Turning now to FIG. 5A, a syringe 55 according to a first embodiment of the present invention will be described. The syringe 55, whose approximate dimensions are indicated in FIG. 5A, includes a reservoir 58 that is initially at atmospheric pressure, and a particle dose 60. The particle dose 60 comprises an upstream membrane 62 and a downstream membrane 64, containing the particle dose therebetween. The particle dose 60 is positioned in the upstream end 65 of the tubular nozzle 67 such that its upstream membrane 62 is directly adjacent to the reservoir 58. The upstream membrane 62 is designed to support the pressure differences between the reservoir 58 and the tubular nozzle 67. The triggering assembly of the syringe 55 additionally comprises a gas reserve 66 containing a high pressure inert gas 68 positioned upstream from the reservoir 58, as well as a release valve 70, separating the reservoir 58 and the gas reserve 66.

It is to be noted that the downstream end 56 of the nozzle 67 is enlarged to form a spacer and an optional silencer. The spacer is shaped so as to create a substantially normal wave near the surface of the target. The substantially normal wave decelerates the particles such that a radially uniform particle velocity distribution is obtained. Additionally, the release valve includes a small diameter orifice controlling the flow rate of the pressurized gas into the reservoir upon opening of the release valve.

It is also to be noted that the measurements given in FIG. 5A are given as an illustrative example only and could be modified without departing from the present invention. Additionally, syringe 55 could also further comprise a silencer mounted to the downstream end 56 of the tubular nozzle 67.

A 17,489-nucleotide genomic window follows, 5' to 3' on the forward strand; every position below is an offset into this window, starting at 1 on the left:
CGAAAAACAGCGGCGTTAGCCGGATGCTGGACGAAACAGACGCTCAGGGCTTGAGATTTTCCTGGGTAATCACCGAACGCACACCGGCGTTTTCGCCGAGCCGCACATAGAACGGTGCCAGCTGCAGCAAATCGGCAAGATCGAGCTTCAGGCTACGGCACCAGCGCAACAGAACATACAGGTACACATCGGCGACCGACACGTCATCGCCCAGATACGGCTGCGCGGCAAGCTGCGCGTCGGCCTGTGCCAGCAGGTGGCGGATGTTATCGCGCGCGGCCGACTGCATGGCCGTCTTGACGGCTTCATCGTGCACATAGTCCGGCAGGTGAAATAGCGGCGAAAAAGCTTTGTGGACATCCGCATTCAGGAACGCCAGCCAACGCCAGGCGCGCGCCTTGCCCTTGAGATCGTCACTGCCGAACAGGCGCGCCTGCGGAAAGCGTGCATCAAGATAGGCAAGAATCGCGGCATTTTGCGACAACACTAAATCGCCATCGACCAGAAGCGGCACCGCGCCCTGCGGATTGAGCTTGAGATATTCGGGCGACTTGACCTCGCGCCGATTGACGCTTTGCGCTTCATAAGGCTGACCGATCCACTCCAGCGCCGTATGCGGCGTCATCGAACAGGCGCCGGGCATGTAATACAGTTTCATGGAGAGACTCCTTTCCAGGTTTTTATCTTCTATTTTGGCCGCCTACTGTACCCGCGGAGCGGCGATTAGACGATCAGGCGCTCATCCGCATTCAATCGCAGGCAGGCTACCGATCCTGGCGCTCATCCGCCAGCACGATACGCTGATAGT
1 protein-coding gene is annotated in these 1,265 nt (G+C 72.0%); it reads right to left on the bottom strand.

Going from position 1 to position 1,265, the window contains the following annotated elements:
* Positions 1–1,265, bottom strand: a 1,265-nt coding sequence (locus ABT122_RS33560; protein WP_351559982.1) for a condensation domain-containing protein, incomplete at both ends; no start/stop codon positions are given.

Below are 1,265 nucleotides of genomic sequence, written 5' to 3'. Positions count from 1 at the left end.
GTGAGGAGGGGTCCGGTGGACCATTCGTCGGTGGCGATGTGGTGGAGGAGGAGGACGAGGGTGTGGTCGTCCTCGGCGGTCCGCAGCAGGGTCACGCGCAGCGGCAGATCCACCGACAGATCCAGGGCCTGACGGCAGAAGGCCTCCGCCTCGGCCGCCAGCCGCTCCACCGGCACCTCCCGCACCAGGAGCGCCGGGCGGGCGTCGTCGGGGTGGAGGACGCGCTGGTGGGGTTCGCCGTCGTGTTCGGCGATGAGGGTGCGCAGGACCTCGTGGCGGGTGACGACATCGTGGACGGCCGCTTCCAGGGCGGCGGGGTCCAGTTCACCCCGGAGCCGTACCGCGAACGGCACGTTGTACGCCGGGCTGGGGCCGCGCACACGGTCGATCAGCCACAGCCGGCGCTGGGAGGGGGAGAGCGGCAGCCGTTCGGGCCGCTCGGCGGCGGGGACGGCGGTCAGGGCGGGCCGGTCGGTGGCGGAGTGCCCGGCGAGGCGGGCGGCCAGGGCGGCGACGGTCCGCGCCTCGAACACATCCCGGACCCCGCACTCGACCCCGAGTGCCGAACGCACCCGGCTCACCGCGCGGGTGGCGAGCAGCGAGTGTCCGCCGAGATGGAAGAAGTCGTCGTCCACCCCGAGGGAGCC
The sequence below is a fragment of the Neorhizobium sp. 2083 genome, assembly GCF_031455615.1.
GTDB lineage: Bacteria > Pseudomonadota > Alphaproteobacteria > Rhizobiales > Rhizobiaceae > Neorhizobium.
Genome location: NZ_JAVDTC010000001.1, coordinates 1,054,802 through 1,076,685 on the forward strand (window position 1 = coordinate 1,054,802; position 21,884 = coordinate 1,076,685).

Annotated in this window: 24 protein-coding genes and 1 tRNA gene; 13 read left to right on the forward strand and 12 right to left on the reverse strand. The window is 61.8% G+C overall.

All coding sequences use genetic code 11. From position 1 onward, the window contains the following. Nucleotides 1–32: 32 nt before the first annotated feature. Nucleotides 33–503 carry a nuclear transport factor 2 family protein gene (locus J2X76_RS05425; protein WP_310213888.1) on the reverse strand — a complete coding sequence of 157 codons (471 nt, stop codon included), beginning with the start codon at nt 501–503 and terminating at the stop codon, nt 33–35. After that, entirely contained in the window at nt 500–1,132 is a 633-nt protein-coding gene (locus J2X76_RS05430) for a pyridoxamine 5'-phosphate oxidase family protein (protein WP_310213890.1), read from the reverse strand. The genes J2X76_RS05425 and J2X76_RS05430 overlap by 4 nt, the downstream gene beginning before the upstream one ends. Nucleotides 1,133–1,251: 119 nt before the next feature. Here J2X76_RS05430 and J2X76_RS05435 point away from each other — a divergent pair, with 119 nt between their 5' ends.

As can be observed in FIGS. 5B and 5C, various shapes of particle doses may be used. More specifically, FIG. 5B depicts an example of a generally cylindrical particle dose 72 that is contained within an essentially cylindrical envelope 74, confined by an upstream membrane 76 and by an downstream membrane 78. Furthermore, FIG. 5C illustrates a particle dose 80 confined by an upstream hemispheric membrane 82, and a downstream hemispheric membrane 84, the two hemispheric membranes generally defining a sphere. The membranes 76, 78, 82 and 84 can be arranged to rupture in a controlled manner due to indentations or scoring (not shown) in their surfaces.

Returning to FIG. 5A, the syringe 55 is triggered by a release valve 70, enabling a high pressure inert gas 68 previously contained in a gas reserve 66 to fill the reservoir 58 until a sufficiently elevated pressure is reached, causing the upstream membrane 62 to rupture, followed by the rupture of the downstream membrane 64 (both being part of the particle dose 60). When the upstream membrane 62 and the downstream membrane 64 rupture, the particle dose 60 is subjected to a burst of high pressure gas produced by the various steady and unsteady waves and is accelerated through the tubular nozzle 67. A non-illustrated return mechanism closes the release valve 70, in order to avoid any loss and squandering of inert gas 68 from the reserve 66. The volume and elevated pressure of the gas contained in the reserve 66, would allow for several consecutive injections. The gas reserve 66 could have been previously filled with a gas cylinder or with a disposable high pressure gas container (not illustrated). The size of the orifice of the release valve 70 would be small in order to decouple the wave phenomenon taking place in reservoir 58, from the gas reserve 66.

It is to be noted that FIG. 5A is schematic.

Syringe 55, according to a first embodiment of the present invention, can be modified in order to facilitate its ease of operation as well as to increase its capabilities. More specifically, the aspects that warrant particular attention are the membranes, the particle dose, the source of compressed gas and the sterility.

Control of the velocity of the particles impacting a surface is achieved by selecting the initial physical properties of the gases comprised in the reservoir and in the nozzle.